THE PROSE resembles Hemingway's with crisp dialogue alternating with action described in clean, factual, concise sentence. All of the stories are short and the best ones achieve a density of expression that almost approaches poetry. As in Hemingway, crucial information often has to be drawn from understated detail, especially in the stories openings: Pancake hits the ground running and his beginnings are as tightly packed with meaning as his epiphanic endings. A story as concise as "The Honored Dead" has to be re-read at least once: a tour de force of technique, the story explores the complex mixture of guilt, hate, envy, love, and grief that William a young husband and father, feels for Eddie his oldest and best friend. The story jump about in time to tell how William avoided the draft and courted Ellen, his future wife, while Eddie was killed in Vietnam, and how Eddie possibly fathered Ellen's child before he was killed. Watching the little girl now, William wonders, and finds it "not so simple now as then, not easy to be a part of Ellen without knowing or wanting to know the web our kisses make."

Pancake shows us the sufferings of his characters unflinchingly: the stories are frank, sometimes brutal. In "The Honored Dead, "we see Eddie's corpse and pieces of another young body in plastic bags. And the protagonists inflict plain as well as suffer it. In "Hollow," the young man Buddy shoots a doe and indressing it cuts into" a swimming lump" an unborn fawn. The boatman in "A Room Forever" knows that he is physically hurting the young girl, "a kid playing whose, "who offers herself to him, but takes her just the same. Brutality isn't used for cheap thrills, though, but rather to sharpen the reader's awareness that injury and cruelly are facts of life. The moments show more clearly how the characters bear pain and the problems of conscience that come from causing it.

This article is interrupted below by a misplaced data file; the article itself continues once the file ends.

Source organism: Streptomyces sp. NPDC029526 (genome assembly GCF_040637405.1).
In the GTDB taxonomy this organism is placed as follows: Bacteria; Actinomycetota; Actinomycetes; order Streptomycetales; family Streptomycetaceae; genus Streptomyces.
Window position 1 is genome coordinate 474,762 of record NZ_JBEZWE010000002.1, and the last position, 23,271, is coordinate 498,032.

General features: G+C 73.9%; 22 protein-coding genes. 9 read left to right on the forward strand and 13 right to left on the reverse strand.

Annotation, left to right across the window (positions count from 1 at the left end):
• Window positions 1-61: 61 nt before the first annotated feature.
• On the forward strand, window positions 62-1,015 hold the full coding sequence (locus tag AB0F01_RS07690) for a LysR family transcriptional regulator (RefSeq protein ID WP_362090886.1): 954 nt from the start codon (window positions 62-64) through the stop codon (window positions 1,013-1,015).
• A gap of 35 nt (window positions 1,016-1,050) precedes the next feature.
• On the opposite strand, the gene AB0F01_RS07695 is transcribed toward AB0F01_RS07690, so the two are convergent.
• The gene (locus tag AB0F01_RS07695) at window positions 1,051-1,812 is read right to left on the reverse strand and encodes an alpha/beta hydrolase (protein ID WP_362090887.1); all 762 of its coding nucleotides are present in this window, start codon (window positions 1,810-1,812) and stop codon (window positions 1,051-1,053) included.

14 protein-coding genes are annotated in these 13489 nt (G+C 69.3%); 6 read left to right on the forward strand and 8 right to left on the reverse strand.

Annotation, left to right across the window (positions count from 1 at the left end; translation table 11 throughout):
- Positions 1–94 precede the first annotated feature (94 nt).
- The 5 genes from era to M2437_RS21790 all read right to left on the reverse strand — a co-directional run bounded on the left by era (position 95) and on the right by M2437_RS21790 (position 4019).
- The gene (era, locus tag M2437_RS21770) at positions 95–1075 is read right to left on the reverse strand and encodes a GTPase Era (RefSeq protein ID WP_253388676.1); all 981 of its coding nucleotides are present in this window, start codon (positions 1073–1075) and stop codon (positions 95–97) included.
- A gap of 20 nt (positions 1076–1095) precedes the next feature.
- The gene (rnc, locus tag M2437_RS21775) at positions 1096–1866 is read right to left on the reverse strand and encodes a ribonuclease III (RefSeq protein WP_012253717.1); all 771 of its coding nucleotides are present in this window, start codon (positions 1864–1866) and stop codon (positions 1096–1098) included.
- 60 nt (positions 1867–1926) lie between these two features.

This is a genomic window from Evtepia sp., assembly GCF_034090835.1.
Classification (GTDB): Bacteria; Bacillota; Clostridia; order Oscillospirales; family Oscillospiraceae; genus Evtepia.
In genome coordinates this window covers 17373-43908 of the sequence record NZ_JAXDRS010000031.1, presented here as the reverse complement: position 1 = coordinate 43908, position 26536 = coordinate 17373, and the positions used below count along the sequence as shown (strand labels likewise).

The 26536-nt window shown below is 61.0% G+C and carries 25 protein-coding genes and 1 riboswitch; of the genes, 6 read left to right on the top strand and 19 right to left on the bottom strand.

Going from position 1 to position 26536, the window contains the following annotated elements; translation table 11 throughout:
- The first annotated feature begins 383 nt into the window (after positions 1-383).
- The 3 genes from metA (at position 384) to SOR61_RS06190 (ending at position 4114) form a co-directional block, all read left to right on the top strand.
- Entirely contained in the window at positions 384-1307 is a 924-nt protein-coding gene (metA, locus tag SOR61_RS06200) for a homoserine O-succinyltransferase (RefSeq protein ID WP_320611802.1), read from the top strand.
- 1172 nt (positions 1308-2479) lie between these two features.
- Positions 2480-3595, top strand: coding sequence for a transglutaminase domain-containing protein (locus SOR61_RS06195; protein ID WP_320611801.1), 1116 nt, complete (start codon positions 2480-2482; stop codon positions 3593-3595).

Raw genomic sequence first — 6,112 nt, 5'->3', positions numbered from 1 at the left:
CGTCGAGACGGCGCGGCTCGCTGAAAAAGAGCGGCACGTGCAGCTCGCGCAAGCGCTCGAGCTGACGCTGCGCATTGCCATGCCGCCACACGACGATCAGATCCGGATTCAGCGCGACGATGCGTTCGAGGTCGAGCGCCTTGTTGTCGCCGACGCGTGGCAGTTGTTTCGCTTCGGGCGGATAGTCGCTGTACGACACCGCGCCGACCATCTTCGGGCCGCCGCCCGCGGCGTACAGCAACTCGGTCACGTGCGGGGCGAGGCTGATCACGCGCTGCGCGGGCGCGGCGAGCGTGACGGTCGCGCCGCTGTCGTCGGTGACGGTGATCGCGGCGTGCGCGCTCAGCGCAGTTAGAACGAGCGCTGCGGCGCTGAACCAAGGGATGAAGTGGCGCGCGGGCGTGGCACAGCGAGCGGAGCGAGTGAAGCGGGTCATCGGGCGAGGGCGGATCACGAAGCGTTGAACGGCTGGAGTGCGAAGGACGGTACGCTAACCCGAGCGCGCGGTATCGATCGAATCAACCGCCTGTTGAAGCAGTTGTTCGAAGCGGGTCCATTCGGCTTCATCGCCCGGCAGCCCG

In Pancake's world, solace in love or other human contact is race. Lovers fail to understand each other, and sex is often distant an cold. Families are frequently pathological or simply nonexistent. In "The Mark," the woman Reva, having lost both her parents at once, marries a dull, insensitive man whom she ends up despising. She tries to hold on to shattered family and love by continuing an incestuous relationship with her brother Clinton, dreaming of him coming to her "not in his boatman's clothes, but as a naked Indian hiding in the pawpaw tunnels. "The writing is lyrical but is always darkened by tragedy and disappointment. At the end of the story, Reva meditates by the lock house in which she and Clinton made love: "Upstream, a deer's hoof sucked in the soft mud, but Reva kept watching the swimming moon-the same moon she knew Clinton watched with his cincinnate whore. "She realizes the hopelessness of her desires, and sets fire to the lockhouse in an act of despair and rejection.

A few of the stories are weak, understandably given the brevity of the author's creative life. But even the less effective selections are interesting, and the artistry of most of this work makes it an evocative elegy for a darkly beautiful region, and for the haunting struggles of the lives which unfold there. The edition includes a foreword by James Alan McPherson and an afterward by John Casey, writers with whom Pancake worked at the University of Virginia. The give us an idea of the talented troubled man who wrote these stories and tactfully offer a few hints to the mystery of his suicide. They confirm what the stories have already shown us: Breece Pancake intimately knew loneliness and failure of communication. Ironically, the deep knowledge which makes these stories so powerful may have helped make them his last.